EfVET President. Prof. Joaquim James Calleja, took part in the VideoTalk held by the European Commission on A New Skills Agenda for Europe
EfVET President shares his view on the need of training providers and SMEs to work together to upskill and reskill EU citizens
Brussels, 14 September 2020: On Thursday 10 September 2020, EfVET President, Prof. Joaquim James Calleja, took part in the VideoTalk “A NEW SKILLS AGENDA FOR EUROPE. Supporting upskilling and reskilling to enable digitalisation and sustainability”, which hosted as guest speaker Ms Despina Spanou, Head of Cabinet of Vice President for ‘Promoting our European Way of Life’, European Commission.
In the online meeting held by the European Commission, the President of EfVET, Professor Joachim James Calleja spoke about the need for training providers and SMEs to work together to upskill and reskill the millions of European citizens in dire need for employment. The President of EfVET said that according to the New Skills Agenda document, in total, the EC is allocating a provision of over 85 billion Euro for Member States to provide over 540 training activities. However, money needs coordination at EU level and a commitment from member States to ensure that citizens have access to quality Vocational Education and Training, and educators and trainers well versed into their methods of teaching work-based learning.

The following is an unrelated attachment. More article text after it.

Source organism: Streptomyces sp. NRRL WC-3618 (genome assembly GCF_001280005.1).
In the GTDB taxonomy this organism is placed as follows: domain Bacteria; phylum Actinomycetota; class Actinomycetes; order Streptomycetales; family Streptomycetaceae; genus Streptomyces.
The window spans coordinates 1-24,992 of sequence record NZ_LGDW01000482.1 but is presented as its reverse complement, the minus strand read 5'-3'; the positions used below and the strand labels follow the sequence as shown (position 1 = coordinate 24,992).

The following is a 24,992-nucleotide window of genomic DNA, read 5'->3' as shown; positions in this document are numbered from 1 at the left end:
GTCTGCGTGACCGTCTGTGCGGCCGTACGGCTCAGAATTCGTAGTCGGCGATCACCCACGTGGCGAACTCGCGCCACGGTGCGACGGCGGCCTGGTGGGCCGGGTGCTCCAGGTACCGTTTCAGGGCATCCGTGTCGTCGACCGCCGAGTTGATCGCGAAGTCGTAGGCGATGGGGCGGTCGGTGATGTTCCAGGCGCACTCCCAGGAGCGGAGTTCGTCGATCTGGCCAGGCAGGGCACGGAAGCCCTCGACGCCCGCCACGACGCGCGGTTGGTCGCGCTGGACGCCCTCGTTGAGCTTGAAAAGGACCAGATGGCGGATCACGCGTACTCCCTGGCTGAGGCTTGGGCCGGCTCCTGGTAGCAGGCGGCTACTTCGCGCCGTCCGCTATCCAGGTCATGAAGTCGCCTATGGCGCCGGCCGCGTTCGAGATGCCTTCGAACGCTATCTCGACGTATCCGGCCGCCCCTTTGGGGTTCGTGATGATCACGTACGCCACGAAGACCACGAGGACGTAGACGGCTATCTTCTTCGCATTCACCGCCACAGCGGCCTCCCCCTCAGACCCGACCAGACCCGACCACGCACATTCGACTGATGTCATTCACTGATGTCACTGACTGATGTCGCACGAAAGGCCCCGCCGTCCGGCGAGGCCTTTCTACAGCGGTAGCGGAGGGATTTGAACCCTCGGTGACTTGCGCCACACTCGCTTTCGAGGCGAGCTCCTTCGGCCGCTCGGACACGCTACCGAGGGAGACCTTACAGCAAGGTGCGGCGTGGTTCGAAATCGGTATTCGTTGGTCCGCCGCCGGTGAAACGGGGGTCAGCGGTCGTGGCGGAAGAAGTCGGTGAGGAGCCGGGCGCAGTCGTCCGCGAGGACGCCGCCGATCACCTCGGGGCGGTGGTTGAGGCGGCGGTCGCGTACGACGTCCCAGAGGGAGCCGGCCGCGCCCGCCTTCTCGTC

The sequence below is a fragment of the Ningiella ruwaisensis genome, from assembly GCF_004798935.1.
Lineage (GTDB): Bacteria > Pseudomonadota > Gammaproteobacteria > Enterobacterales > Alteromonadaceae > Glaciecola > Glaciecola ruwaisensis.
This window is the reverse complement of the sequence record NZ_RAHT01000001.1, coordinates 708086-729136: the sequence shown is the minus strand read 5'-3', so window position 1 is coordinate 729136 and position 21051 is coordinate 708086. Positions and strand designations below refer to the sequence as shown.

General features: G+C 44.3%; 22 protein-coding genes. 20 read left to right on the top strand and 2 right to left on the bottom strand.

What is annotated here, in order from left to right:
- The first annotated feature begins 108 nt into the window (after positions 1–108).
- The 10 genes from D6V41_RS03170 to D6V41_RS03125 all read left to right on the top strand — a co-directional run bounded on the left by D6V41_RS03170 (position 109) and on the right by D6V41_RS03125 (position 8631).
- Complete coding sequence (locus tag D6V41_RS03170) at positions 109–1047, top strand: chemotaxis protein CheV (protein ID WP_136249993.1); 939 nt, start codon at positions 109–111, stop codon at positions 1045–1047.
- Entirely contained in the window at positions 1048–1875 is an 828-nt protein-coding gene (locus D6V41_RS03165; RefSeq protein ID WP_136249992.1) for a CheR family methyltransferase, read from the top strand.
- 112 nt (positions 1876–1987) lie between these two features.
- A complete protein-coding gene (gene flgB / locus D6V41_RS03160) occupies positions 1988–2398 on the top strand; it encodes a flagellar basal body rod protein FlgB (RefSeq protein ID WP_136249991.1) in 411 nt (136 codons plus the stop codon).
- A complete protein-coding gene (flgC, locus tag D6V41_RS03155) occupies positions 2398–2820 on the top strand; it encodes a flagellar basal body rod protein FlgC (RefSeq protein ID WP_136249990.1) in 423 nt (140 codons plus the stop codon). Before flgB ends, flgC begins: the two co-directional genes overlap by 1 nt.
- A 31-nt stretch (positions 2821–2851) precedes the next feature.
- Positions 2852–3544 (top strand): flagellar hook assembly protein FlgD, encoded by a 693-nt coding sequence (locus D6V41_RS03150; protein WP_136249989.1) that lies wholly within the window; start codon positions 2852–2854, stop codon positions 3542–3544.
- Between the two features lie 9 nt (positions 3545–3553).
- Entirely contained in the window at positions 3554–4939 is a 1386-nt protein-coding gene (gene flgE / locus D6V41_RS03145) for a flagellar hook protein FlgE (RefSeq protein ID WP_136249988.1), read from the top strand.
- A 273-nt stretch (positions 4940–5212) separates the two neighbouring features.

Due to COVID-19 training providers have had a challenging period during the last academic year and matters have not improved for the re-opening of educational institutions. Notwithstanding, technology can still be the vehicle through wish vulnerable workers and learners can have access to further education and training. This would be possible if training providers and SMEs join forces and request funding and technical assistance to reach the millions of Europeans who are not employable in this age of technology. This new relationship requires a culture change in the way we view education, training and employment. The divide between education and training and working is increasingly blurred due to the many opportunities that technology offers today for online learning including augmented and virtual reality learning. EfVET through its involvement in several EU projects with a wide variety of partners will continue to advocate for stronger relations between the education and training sectors and the real world of employment.
The time to talk about VET should be restrained to concrete intelligence and not déjà vu research findings as evidenced in several publications of international governmental organisations. It is time that the EU and other international organisations walk the talking and ensure that the New Skills Agenda for Europe and the revived Copenhagen Process become tangible vehicles for action and not talking epicentres. With its 245 members EfVET will continue to be a strong platform for action reaching out to as many training providers and employers as possible.